Ferry Prices Likely to Increase

If implemented, new costs for ferry customers will reflect gas prices.

By Zalina Alvi

New fuel surcharges for passengers taking the ferry between Maui and Molokai will likely become permanent following a favorable public hearing of the Public Utilities Commission (PUC).

“Our future is tied to this increase,” said David Jung, captain and president of Sea Link, the parent company of the ferry fleet, at the hearing. He urged PUC Chair Carlito Caliboso to approve the permanent fuel surcharge to ensure that the ferry service can continue operating.

After receiving testimonies from Jung and the state Division of Consumer Advocacy (DCA), and comments from the public, the commission will now make a decision. PUC officials present at the hearing did not have a timeline set for when the permanent increase would be granted or denied.

Catherine Awakuni, executive director of the DCA, supported the increase, citing a recommendation from the division filed July 22. She encouraged Molokai residents to take advantage of their last opportunity to express any concerns before the surcharge becomes permanent.

Testifiers, however, were largely supportive of the increase. Sea Link employees and regular commuters said they did not want to see the company shut down, or the effects its shutdown would have on Maui or Molokai without a rate increase.

As a state-regulated service, the ferry must operate every trip, whether or not it is cost-effective. Jung testified that there are occasions when there are only three or four people traveling between the two islands, and the company has been hit hard by declining tourism and rising fuel costs.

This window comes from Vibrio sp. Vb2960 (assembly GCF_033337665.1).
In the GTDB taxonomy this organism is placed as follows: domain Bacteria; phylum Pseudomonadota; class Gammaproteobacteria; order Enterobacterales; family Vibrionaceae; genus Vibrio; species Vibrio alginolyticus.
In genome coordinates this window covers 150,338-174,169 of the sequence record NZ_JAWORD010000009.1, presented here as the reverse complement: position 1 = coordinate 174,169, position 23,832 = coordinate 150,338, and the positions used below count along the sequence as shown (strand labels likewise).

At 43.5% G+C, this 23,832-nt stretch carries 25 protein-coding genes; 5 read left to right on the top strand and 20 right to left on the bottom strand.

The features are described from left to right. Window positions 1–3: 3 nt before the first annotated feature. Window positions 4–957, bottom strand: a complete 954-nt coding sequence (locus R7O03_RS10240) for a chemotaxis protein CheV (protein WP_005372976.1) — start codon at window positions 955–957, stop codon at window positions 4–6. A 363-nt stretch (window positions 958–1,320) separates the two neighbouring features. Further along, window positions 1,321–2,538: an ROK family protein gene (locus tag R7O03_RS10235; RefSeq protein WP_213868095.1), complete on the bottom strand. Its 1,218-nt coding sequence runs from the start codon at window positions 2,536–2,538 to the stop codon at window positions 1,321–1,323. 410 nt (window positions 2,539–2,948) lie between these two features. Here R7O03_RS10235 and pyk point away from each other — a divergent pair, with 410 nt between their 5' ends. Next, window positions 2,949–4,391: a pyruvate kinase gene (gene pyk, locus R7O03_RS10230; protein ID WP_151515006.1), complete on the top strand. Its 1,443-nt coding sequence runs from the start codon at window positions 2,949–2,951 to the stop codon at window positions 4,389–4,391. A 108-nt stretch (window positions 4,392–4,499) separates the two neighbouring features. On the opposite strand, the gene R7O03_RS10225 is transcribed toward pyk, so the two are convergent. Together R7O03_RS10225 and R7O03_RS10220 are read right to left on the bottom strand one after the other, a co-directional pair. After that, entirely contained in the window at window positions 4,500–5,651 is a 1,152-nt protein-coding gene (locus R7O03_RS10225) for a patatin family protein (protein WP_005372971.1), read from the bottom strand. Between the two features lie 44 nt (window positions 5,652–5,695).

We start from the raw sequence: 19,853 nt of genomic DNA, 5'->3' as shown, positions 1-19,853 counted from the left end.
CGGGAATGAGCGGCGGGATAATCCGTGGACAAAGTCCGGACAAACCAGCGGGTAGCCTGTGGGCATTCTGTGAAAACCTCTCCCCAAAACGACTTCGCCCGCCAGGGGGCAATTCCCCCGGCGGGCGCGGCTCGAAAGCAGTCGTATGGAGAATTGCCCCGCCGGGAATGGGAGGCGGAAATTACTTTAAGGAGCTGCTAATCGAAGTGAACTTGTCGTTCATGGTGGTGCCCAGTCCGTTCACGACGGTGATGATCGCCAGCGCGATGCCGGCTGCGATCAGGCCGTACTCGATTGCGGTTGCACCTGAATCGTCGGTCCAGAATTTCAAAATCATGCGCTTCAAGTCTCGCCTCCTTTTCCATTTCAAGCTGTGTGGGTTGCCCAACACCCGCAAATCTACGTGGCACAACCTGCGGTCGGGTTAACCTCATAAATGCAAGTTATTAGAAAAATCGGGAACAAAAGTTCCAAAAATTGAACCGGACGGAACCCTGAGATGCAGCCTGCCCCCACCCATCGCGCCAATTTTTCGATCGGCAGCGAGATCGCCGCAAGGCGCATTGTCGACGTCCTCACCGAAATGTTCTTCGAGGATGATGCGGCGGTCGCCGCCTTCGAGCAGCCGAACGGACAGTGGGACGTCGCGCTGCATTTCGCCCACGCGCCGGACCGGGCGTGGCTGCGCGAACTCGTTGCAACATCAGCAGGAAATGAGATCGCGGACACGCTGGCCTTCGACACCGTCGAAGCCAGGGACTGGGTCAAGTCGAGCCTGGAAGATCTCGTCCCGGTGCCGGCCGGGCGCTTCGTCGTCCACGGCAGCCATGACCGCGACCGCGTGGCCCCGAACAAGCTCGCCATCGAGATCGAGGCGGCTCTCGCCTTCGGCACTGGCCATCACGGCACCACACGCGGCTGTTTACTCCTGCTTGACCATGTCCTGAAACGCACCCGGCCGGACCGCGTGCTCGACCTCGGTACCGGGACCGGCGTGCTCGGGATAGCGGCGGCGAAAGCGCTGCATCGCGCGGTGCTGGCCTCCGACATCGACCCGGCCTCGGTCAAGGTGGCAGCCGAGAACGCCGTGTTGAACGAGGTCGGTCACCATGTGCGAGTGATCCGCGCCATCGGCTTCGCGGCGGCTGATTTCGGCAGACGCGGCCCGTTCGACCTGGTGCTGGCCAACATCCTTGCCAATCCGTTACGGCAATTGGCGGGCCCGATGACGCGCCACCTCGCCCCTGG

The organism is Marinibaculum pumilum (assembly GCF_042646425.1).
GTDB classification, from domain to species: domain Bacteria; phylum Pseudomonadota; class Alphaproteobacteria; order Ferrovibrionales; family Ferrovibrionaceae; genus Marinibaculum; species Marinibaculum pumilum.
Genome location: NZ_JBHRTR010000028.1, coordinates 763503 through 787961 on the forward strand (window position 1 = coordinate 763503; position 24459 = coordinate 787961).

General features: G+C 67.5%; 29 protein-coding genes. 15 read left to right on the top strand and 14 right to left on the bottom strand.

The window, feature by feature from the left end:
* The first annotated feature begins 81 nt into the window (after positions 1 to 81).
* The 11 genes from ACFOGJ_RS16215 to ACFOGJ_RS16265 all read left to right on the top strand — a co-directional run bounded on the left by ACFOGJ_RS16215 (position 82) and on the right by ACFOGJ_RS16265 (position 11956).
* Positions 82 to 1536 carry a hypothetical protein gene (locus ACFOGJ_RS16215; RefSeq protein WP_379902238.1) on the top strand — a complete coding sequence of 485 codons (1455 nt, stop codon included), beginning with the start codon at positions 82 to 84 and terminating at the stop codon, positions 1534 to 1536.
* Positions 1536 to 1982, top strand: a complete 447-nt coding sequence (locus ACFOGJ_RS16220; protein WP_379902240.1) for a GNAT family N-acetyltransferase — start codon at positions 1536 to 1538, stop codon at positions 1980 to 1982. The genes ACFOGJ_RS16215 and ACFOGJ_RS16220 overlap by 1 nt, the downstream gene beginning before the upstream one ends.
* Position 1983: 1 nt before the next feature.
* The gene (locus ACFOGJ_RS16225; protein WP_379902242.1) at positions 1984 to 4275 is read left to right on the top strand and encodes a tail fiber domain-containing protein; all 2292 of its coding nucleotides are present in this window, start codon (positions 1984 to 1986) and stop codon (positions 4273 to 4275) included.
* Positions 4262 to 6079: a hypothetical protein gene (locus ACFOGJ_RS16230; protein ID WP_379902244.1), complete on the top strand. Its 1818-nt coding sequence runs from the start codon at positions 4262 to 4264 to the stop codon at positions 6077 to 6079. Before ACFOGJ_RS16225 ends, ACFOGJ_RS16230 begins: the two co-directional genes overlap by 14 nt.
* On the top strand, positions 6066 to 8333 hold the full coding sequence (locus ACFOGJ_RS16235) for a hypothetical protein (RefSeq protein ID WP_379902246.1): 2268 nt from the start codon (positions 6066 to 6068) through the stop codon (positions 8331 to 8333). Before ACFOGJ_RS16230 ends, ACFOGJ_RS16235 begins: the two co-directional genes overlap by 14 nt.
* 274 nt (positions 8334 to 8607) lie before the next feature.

A 30-year employee of the ferry and Molokai resident presented a petition to the commission signed by over 100 people on the island in support of the increase. The petition also supported government assistance to ferry customers facing rising costs.

By the Numbers
The temporary surcharge that went into effect on Aug. 15 is $26 each way for adults, and $13 for keiki. That means for an adult, the total ticket price is currently $68.40, which includes the surcharge, taxes, and the regular ticket price of $40. For keiki ages 4 to 12, the total price is $34.20, which includes the surcharge, taxes, and the regular ticket price of $20.

The fuel surcharge will be raised or lowered monthly according to the price of diesel fuel if the changes become permanent.

Jung explained that the surcharge will be a graduated increase. For example, with fuel at $4 per gallon, the surcharge would be $29. At $5 per gallon, it will be $32, and so on.

The new surcharge will not affect working commuters, who already saw a rise in ticket prices from $15 to $25 on June 1, 2008.

Jung said those who bought tickets before the company announced it would be applying the surcharge on Aug. 3 would have their originally-priced tickets honored.


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